Since I am not comfortable with frequenting gay establishments, I have established non-descript profiles on social networking sites in hopes of forming friendships with other bisexual men. What I have encountered are mostly gay men who are extremely aggressive. They want facial pictures and in-person meetings immediately! This makes me extremely uncomfortable because I am still trying to come to terms with my own sexuality. I am not used to people be so sexually forward, especially not people of the same sex. Ultimately, I'd like to have a bisexual encounter if for no other reason than to see what the experience would be like. However, I am extremely nervous and uncomfortable about approaching people and with the thought of having sex with another guy, primarily because I am afraid of how I will feel about myself afterwards. I'll sometimes catch a glimpse of a nude man in the locker room and feel completely turned off at the sight of him. I really could use some advice on how to come to terms with this confusion. Could it simply be that I'm just not ready to fully explore that side of my personality. What advice can you give?
There is no opportunity to move up for the forseeable future and no other departments have been hiring since I started working there so it seems I'm stuck, for the time-being. The past couple years I have worked for lower pay and have worked awful shifts because I knew I was lucky to be working but at this point I'm almost unbearably frustrated and would like to try to make this situation work rather than leave, but I wonder if that's even possible now.
I would recommend you make a decision about whether you want to explore your desires or not and then just do it. As far as I know, no one has been struck down by lightning for engaging in an innocent, consensual, respectful sexual encounter. I’m sure you’ve thought about it enough. Just do it. It's only sex, after all, and It will not change you for life. Try to let go of the labels—having sex with a man won’t turn you into something you aren’t.
The only question that needs to be asked is, “are you attracted to men?” If the answer is “yes,” then the next questions is ” do you want to act on it and actually fulfill your desires and needs?” I always advocate for fulfilling your desires and needs, as long as it is done in a mindful, safe, and respectful way. Maybe you need to do it once just to satisfy your curiosity. You may discover that it is not as special as you are making it. You may not like it. You may even find it… gulp… normal.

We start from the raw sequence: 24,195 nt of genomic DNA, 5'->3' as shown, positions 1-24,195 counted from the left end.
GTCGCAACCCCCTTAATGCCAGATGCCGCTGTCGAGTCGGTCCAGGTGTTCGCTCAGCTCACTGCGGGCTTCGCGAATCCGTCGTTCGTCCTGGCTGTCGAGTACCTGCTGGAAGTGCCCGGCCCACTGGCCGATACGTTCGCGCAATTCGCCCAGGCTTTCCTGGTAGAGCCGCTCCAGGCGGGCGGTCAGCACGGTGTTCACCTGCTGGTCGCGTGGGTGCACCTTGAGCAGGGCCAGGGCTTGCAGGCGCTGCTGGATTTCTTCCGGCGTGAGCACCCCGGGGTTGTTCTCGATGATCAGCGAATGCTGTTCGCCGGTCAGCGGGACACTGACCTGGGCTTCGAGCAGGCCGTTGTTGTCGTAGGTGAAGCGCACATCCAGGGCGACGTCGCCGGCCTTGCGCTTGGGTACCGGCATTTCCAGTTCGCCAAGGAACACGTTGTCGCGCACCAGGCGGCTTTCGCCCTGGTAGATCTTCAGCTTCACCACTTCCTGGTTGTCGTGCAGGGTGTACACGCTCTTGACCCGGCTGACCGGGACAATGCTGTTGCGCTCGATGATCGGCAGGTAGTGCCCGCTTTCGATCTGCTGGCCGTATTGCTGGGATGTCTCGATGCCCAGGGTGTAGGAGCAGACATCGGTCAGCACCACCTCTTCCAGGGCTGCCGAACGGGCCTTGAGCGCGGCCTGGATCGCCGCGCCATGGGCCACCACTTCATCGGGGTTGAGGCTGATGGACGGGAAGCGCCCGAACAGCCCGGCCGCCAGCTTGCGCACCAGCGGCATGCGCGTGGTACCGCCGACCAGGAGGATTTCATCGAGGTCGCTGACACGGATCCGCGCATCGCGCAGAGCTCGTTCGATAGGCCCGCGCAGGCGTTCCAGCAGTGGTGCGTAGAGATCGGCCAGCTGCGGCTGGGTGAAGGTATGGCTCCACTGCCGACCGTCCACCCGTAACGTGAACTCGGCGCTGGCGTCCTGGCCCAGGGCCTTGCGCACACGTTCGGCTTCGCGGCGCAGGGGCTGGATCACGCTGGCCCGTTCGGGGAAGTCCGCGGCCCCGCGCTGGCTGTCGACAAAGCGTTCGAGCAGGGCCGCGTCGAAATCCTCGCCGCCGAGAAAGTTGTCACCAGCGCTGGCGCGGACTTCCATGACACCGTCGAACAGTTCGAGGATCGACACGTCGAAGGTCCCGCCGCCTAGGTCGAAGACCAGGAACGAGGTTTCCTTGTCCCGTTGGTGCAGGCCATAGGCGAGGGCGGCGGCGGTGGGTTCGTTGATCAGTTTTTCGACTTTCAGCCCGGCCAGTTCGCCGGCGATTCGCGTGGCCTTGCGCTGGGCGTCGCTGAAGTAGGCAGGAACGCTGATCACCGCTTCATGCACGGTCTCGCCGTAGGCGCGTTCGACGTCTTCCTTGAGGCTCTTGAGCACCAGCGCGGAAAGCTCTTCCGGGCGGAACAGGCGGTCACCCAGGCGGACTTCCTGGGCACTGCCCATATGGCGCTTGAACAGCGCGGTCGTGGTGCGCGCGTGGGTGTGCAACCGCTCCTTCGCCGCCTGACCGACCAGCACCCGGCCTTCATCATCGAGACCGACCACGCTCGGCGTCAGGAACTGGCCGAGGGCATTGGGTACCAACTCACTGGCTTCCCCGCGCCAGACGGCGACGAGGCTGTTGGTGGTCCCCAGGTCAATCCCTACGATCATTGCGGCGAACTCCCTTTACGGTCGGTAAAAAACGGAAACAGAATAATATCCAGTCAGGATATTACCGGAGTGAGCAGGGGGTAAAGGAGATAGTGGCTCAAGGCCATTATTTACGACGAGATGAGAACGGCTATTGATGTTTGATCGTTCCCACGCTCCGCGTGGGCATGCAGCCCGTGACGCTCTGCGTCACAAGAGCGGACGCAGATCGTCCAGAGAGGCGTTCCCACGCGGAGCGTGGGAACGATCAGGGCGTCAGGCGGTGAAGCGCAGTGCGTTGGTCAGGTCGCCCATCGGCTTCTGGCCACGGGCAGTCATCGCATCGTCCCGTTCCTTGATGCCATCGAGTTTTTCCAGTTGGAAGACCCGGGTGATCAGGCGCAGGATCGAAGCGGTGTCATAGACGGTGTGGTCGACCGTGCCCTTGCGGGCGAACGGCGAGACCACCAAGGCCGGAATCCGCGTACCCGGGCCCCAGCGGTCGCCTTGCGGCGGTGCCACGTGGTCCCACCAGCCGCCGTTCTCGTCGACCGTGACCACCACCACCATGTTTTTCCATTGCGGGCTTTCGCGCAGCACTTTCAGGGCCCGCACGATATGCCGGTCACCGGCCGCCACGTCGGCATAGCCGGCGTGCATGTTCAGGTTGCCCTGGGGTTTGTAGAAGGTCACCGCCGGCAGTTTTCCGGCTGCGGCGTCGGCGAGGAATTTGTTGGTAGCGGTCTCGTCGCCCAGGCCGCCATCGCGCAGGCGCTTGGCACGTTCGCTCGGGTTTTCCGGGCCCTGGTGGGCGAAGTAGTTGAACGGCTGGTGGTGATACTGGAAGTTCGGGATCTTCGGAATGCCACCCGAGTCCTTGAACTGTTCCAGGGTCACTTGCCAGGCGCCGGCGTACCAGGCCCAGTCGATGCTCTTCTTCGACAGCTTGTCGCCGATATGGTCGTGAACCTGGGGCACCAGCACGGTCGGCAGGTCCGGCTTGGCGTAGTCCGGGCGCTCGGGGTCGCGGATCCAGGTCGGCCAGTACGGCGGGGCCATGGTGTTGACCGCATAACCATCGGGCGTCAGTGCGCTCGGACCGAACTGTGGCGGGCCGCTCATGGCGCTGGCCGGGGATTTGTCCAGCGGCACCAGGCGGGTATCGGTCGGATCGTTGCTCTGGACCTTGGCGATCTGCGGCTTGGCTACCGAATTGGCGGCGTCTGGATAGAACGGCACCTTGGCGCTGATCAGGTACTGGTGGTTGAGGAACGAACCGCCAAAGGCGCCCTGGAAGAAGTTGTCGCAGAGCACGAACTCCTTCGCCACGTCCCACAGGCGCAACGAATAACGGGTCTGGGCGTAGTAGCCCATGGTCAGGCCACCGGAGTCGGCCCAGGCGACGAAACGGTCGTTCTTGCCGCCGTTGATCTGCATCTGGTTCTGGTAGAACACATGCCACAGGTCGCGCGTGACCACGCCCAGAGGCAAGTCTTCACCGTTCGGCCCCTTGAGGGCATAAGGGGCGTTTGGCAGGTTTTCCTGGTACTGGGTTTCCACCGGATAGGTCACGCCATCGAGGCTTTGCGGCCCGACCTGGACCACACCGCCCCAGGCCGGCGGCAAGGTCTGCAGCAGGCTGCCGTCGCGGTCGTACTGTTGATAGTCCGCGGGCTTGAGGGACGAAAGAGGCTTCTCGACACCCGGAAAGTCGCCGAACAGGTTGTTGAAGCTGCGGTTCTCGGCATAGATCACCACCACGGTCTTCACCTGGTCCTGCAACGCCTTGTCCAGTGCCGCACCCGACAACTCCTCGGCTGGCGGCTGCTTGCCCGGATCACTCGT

I think it is great you are already looking to find ways to connect with men. And surprise, dear man, you are discovering, as women experience all the time in the hetero world, that men can be pigs. Keep trying, set your boundaries, just be clearer on what you are looking for, and don’t say yes until you find it. There are great, sensitive, sexy men out there. I would suggest you find some clubs and organizations for bi men. You may find someone to date or have sex with, or you just may find friends who resonate with you in ways that other people in your life don’t.
So, take it slow, but do your best to follow your desires and your heart. You are an adult man. Trust that you can take care of yourself and not lose yourself in the process.
Go out and have fun,
About Joe Weston: Joe Weston is an international workshop facilitator and personal life coach. Born and educated in New York, Joe lived in Amsterdam for 17 years and now lives in California. He is committed to helping others embody spirituality and supporting them on their journey towards personal fulfillment and empowerment. Joe brings a wealth of insight to his work based on many teachings, including Tai Chi Chuan and a variety of spiritual traditions—plus his experience in theater and various organizational trainings. He also volunteers for the Liberation Prison Project, teaching Buddhism to inmates. To find out more about his workshops and his personal coaching, visit www.joeweston.com.
Joe will be offering a monthly class in Oakland, CA: Full Body Meditation, combining different physical disciplines as a preparation for a successful mediation. Check here for details. He is also leading a Respectful Confrontation weekend workshop in Vancouver, BC, Canada from June 11 - 15, and offers a 25 dollar discount to RealJock readers. For more info, click here.